Attention deficit/hyperactivity disorder (ADHD) is one of the most common diagnoses in America. The most effective treatment plans are holistic in nature. Pills can work, but probably won’t work long-term. Integrative psychiatry seeks to fill in the gaps and suggests that medication be a piece of the puzzle, not a singular solution.
ADHD is a theorized to be from unregulated and/or deficient dopamine and norepinephrine in key areas of the brain that can lead to impulsivity, difficulty focusing or concentrating, hyperactivity, procrastination, and more.
Medications for ADHD can work and can be very helpful - but any and all treatment plans should include behavioral interventions too.
Using a holistic approach that includes therapy, supplementation, and coaching sets an individual up for long term success with ADHD.
What is ADHD?
I bet you’ve heard of ADHD. It may be the “coolest” or most acceptable psychiatric diagnosis to have because it often comes with a coveted prescription for stimulants. From a biological perspective ADHD is thought to be primarily the result of unregulated or deficient dopamine and norepinephrine in the prefrontal cortex. Ok, I’ll back up! The prefrontal cortex is the area of the brain responsible for all our thinking, behavioral regulation, and analytical functioning Dopamine is a chemical found in the brain that plays a role in focus, concentration, decision making, and even mood, and if “unregulated” can lead to impulsivity, distraction, and poor judgment. The presentation of symptoms can include procrastination, hyperactivity, impulsivity, inattentiveness, and even depression. We all know someone from school or work who clearly has ADHD. Allow me to admit, it’s something I’ve struggled with since I was five!
Medications for ADHD
The medications used for ADHD can be very effective, especially stimulants. Most people who take stimulants have a positive response – even those who do not necessarily have a diagnosis of ADHD. (Think college kids using a friend’s Adderall while cramming for a test, or worse, to stay up late for a party). Medications like Adderall, Vyvanse, and Concerta, work by stimulating the release of dopamine available for use in the brain. Nonstimulants like Strattera or Qelbree, also work on dopamine, but a little differently in that they reduce the re-uptake of dopamine (and norepinephrine) instead of stimulating the release. Also, nonstimulants can take weeks to work while stimulants work with the first dose. The result of medications for ADHD is increased focus and concentration, improved judgement, and reduced impulsivity.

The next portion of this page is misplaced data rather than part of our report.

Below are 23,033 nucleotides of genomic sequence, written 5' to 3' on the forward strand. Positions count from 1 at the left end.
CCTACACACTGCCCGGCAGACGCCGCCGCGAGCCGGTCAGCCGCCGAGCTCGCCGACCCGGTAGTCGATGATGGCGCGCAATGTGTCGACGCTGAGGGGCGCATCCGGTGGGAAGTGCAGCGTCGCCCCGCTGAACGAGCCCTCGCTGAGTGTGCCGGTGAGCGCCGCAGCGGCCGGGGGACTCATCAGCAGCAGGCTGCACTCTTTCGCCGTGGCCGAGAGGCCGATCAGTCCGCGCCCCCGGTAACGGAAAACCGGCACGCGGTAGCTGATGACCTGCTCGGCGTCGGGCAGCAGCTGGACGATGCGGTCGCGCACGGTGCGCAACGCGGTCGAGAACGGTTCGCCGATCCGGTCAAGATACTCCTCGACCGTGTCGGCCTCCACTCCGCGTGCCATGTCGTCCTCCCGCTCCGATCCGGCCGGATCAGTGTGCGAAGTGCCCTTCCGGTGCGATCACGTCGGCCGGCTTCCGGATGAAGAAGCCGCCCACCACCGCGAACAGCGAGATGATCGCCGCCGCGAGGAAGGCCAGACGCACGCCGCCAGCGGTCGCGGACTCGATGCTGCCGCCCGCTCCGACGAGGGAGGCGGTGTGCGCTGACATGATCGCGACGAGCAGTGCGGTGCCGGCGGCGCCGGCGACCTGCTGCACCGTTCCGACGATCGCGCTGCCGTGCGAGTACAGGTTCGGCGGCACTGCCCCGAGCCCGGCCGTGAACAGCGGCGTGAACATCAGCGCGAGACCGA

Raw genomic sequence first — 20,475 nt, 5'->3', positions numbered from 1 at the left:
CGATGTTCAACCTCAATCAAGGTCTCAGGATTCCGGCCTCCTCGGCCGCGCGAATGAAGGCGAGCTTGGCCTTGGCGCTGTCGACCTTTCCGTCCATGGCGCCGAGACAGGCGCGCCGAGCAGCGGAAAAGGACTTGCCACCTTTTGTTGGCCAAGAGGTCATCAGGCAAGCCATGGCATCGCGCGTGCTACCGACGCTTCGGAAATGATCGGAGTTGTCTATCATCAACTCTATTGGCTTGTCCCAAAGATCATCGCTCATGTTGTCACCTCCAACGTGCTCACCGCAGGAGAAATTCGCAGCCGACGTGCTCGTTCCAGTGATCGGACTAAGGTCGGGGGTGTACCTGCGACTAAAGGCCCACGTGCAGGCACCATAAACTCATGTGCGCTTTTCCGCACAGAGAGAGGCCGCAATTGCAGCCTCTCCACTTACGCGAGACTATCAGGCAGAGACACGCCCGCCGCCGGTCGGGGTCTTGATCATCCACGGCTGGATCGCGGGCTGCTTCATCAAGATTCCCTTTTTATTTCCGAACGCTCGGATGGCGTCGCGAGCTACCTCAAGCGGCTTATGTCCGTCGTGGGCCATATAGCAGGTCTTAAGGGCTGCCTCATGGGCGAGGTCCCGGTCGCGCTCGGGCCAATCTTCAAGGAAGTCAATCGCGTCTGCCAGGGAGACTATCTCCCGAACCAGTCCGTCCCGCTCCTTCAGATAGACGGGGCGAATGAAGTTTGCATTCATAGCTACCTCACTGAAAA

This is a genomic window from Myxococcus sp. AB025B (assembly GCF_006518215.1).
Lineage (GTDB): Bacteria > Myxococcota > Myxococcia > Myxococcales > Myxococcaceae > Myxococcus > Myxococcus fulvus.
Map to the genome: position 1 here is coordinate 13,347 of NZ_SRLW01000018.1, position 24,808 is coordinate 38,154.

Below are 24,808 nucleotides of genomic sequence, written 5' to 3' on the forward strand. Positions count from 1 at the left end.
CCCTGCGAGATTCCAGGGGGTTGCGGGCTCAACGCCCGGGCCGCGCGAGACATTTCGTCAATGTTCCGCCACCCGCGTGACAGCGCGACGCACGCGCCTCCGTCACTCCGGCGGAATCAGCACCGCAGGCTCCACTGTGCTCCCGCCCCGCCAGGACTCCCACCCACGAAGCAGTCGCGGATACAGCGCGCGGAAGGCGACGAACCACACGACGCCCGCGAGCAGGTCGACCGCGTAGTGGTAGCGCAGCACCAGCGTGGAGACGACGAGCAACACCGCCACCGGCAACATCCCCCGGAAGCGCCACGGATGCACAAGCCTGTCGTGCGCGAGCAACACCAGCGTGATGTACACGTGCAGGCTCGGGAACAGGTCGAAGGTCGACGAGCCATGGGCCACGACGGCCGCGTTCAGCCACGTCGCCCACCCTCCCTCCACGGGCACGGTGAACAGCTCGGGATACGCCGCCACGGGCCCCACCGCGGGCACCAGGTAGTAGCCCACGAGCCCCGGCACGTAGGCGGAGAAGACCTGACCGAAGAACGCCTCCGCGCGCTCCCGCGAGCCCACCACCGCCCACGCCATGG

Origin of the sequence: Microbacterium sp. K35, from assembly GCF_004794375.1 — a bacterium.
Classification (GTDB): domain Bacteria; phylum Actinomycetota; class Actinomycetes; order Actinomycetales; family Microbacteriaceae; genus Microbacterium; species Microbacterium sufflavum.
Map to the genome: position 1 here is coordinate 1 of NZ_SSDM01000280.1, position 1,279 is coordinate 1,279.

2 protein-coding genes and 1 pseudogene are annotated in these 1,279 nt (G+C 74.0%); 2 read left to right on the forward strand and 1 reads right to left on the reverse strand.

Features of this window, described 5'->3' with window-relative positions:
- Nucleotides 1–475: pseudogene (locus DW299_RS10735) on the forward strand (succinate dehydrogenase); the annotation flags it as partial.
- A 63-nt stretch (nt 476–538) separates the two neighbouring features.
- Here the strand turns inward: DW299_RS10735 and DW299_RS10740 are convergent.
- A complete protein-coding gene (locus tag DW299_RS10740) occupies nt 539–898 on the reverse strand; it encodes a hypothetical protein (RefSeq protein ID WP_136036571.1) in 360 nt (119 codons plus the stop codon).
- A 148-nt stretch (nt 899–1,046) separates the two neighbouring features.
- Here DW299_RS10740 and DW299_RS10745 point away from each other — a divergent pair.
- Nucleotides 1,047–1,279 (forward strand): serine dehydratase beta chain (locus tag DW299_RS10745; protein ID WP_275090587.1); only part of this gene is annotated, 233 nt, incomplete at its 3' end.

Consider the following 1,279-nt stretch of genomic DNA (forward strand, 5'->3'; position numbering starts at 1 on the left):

Caution with medications for ADHD
There’s no such thing as a safe medication, just a less dangerous one. Stimulants can be quite dangerous, hence why they are scheduled drugs. Their risk of dependence is high. They also tend to lose effectiveness over time. Their side effects include weight loss, loss of appetite, GI upset, headaches, increased blood pressure, anxiety, and even substance abuse. Nonstimulants don’t have quite as many side effects, but also tend to be less tolerated given they are often less effective.
Hold on, you probably think I hate ADHD medications! I do not! I do think they have a place, however they should not be the Hail Mary that too many prescribers have made them out to be. Remember as an integrative provider, I think of medications as a piece of the puzzle, not the one-stop-shop.
The positive side of ADHD
Yes, ADHD can be problematic and troubling, but there is a positive side of ADHD, too. Some of the most creative and transformative people throughout history have undoubtedly suffered (or persevered) through ADHD. Bill Gates, Richard Branson, and Walt Disney all were able to channel their ADHD into doing great things. Individuals with ADHD often have intense passion, take risks where others won’t, and see things from a unique perspective. Learning to harness this unique characteristic should be more about creating space for individuals to flourish, rather than fitting them into a box.
My experience with ADHD
Yes! The developing brain already makes decision making and focusing more challenging. Add in ADHD and kids can really, really struggle. Let me share a little bit about myself. As a child I was, let’s say… a handful! More than a few of my teachers until high school actually cried from how difficult I was. Some might say I was a “bad” kid. I beg to differ! I was easily distracted and quick to finish my assignments, so the trouble came easily. Medication made me feel awful and I all but refused to cooperate taking it – so that was short lived.